The Fletcher/Bowyer is much more straight-forward. Like the Blacksmith, at Rank 4, he can make magic weapons without the need for being a caster.

Dweomercraft

Major Stat: INT                Minor Stat: CHA

Rank 1: Requires special woods and metals, tools. 100gp initially, must be a caster.

  • Make a skill check within 24 hours of depleting a wand, staff, or rod to prevent it from becoming entirely non-magical, allowing it to be recharged again, if it can be.
  • Make a skill check to create a basic wand (1st level spell you can cast) with 5x charges at 10% of the cost and time.
  • Make a skill check at -1 to determine the number of charges left in a wand, staff or rod. Failure results in the loss of a charge.
  • Make a skill check at -1 to identify the nature (that is, a single spell, ability, or quality) of a wand, staff, or rod. Failure results in an accidental discharging of the device with unpleasant results.

Rank 2:

  • Make a skill check to determine the number of charges left in a wand, staff, or rod. Failure results in the loss of a charge 50% of the time and an incorrect value (+/- 25%) the other 50% of the time.
  • Make a skill check to identify the nature of a wand, staff, or rod. Failure means no information was gained and that aspect cannot identified with this skill (though experimentation or an Identify spell would work).
  • Make a skill check to create a wand, staff, road that uses any 1st to 3rd level spell you can cast.

Rank 3:

  • Can determine the number of charges (+/- 10%) without a check. Make a skill check to determine the exact amount. Failure indicates the original estimation.
  • Make a skill check at the time of use to prevent a charge from being depleted from a wand, staff, or rod. Failure prevents the item from being used for 1 round.
  • Make a skill check when recharging a wand, staff, or rod so that it gains 2 charges instead of 1. Failure may cause (roll 1d3): 1 – cause the spell to be cast normally and centered on the caster (no charges gained), 2 – reduce the maximum number of charges by 10% (one charge gained), 3 – gains 4 charges and will not accept new charges until 10% of the cost and time required to create the item are paid to repair it. 
  • Make a skill check to create any wand, staff, or rod that use spells you can cast.

Rank 4:

  • Can recharge a wand, staff or rod (if it can be) by casting a spell of the same level into it instead of the same spell. Requires no check.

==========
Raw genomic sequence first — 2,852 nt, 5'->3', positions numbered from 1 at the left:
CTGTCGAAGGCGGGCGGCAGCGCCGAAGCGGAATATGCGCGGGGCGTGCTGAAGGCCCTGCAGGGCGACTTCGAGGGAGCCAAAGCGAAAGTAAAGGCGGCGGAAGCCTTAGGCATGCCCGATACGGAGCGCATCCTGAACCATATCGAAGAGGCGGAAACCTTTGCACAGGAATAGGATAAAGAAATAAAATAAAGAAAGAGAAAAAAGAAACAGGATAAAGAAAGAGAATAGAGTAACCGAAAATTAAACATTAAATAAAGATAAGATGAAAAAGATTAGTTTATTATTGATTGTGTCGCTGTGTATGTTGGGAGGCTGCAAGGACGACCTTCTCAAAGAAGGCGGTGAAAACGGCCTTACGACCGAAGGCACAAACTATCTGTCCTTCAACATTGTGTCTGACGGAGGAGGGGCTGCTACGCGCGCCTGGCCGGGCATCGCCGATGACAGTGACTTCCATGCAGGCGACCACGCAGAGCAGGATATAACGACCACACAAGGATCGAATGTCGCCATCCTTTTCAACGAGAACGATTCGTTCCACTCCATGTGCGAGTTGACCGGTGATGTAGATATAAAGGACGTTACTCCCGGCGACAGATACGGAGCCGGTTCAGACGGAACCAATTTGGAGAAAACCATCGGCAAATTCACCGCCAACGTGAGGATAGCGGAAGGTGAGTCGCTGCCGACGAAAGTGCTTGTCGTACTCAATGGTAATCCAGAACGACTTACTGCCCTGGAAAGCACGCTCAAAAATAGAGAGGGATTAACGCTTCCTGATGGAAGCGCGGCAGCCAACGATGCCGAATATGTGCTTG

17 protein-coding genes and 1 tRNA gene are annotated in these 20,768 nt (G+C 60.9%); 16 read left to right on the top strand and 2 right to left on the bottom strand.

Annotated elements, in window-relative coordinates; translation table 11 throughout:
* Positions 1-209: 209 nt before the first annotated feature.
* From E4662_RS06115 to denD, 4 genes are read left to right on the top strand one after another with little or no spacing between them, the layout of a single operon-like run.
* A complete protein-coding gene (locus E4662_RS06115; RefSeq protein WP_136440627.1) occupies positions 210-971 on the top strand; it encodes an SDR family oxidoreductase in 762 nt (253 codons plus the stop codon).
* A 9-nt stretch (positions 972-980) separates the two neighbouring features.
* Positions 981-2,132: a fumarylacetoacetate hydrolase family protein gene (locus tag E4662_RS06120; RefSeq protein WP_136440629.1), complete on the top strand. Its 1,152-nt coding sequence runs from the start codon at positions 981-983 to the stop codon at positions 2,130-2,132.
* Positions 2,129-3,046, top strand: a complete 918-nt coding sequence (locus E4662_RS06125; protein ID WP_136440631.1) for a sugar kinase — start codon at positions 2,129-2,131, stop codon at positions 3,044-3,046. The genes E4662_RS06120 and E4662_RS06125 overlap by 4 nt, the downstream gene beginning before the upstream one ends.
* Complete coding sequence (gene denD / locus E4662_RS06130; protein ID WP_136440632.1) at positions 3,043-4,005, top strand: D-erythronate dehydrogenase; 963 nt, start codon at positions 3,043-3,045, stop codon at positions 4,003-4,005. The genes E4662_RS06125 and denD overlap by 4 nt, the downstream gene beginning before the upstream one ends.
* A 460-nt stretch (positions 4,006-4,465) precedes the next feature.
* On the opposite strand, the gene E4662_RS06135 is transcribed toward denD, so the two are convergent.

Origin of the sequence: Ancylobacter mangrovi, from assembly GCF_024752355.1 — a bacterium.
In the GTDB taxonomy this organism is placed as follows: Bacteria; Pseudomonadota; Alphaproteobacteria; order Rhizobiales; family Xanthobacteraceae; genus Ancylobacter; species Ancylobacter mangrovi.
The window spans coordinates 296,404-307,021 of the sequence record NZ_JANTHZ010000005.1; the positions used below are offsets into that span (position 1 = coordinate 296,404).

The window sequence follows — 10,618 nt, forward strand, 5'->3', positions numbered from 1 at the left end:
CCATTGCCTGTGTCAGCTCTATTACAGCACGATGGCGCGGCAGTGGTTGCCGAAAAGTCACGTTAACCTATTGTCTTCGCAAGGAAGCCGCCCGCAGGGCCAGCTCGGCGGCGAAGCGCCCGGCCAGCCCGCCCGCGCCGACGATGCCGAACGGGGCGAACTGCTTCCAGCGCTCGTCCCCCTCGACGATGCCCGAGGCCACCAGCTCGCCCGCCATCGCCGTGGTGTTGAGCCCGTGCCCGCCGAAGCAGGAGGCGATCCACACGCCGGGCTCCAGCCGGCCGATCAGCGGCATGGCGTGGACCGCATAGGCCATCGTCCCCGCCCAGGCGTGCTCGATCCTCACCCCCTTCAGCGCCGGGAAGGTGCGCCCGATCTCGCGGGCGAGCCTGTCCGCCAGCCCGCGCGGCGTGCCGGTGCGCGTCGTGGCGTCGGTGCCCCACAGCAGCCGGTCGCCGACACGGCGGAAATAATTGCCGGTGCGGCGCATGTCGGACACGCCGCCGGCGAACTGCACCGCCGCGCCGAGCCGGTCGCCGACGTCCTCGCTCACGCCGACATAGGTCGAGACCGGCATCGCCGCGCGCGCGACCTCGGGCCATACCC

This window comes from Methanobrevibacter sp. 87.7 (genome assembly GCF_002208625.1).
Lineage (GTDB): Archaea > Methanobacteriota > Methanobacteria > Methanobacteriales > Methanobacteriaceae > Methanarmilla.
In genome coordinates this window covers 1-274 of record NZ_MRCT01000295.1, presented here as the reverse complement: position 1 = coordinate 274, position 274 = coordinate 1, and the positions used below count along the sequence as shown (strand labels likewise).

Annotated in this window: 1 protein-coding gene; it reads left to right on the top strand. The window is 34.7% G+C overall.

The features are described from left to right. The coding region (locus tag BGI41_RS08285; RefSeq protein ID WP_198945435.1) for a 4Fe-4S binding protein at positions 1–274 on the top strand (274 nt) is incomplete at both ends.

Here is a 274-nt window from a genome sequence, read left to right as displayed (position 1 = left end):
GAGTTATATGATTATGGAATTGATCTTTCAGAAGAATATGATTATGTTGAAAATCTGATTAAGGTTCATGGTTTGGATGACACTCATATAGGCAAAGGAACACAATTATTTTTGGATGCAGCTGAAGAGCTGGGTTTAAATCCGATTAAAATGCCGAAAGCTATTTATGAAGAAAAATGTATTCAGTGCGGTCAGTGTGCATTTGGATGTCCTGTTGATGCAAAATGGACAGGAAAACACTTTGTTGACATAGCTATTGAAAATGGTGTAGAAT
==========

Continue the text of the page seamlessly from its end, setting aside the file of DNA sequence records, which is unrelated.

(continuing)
• Make a check when item creation is being finalized to create a wand, staff, or rod with 20% more charges than normal. Failure indicates that the item has a maximum charge of 20% lower.
  • Make a check to prepare a wand, staff, or rod to be recharged at x2 rate without any future checks by spending +10% at the time of creation. Failure indicates that the item resists taking charges, requiring two spells per charge.
  • Make a check to completely identify all abilities of a wand, staff, or rod.
  • While not requiring a skill check, Dispel Magic can be cast solely on a wand, staff, or rod to disrupt it. If not being held, a normal Dispel Magic  check is made, but if held by an enemy, the enemy’s caster level is considered instead. If successful, one of the following happens (1d4): 1 – the item loses all charges but can be recharged, 2 – the item explodes, dealing damage to all those within 15′ equal to 1d6 dmg per 2 charges remaining (rounded down), 3 – the wielder of the item is targeted once by each ability the item possess before losing all charges, 4 – the item snaps in two, destroying it, but the discharge of energy invigorates the wielder, giving back (randomly) one previously cast spell per 3 charges remaining in the item (rounded down).

Fletcher/Bowyer

Major Stat: INT                Minor Stat: DEX

Rank 1: Requires a workbench and tools. 25gp initially.

  • Make a skill check to shortbow, arrows & quiver, sling and bullets
  • Make a skill check at -1 to create a composite shortbow (wielder adds their STR bonus to damage)

Rank 2:

  • Make a skill check to create a longbow, light crossbow, bolts & bolt case. Only the crossbow and bolts requires a check.
  • Make a skill check to create a composite longbow.
  • Make a skill check at -1 to create a Rapid-Reload Bolt Case that lets the user fire two rounds in a row as long as he doesn’t move between the shots. Costs 100gp to create.
  • Make a skill check at -1 to create a Many-Shot Arrow Quiver that lets the user fire four arrows over two rounds as long as he doesn’t move between each volley. Costs 125gp to create.

Rank 3:

  • All previous weapon creation require no check.
  • Make a skill check to create a heavy crossbow.
  • Make a skill check to create a Masterwork ranged weapon
  • Make a skill check to attempt to use special materials to make a ranged weapon, arrows, bolts, or bullets.
  • Make a skill check to create a Rapid-Reload Bolt Case or a Many-Shot Arrow Quiver.
  • Make a skill check to determine if a ranged weapon or ammunition is magic and a separate check to identify its qualities. Failure indicates no information and it cannot be reattempted on that item.

Rank 4:

  • Can make all previous weapons and a Masterwork ranged weapon without a skill check.
  • Make a skill check to create a magic weapon or ammunition as a caster of 1/2 his level. Can specialize in a single special material so that no skill check is required to use that material.
  • Can determine if a ranged weapon or ammunition in magical without a check, but a skill check is still required to identify it.
  • Once in your character’s life (or once per campaign, DM’s discretion), make a skill check to create an Arrow of Slaying +3, even if your character isn’t high enough level. The Arrow is keyed to whatever specific type of creature the creator decides, but the DM has a final say. (In my opinion, ‘mammals’ should be excluded as an option)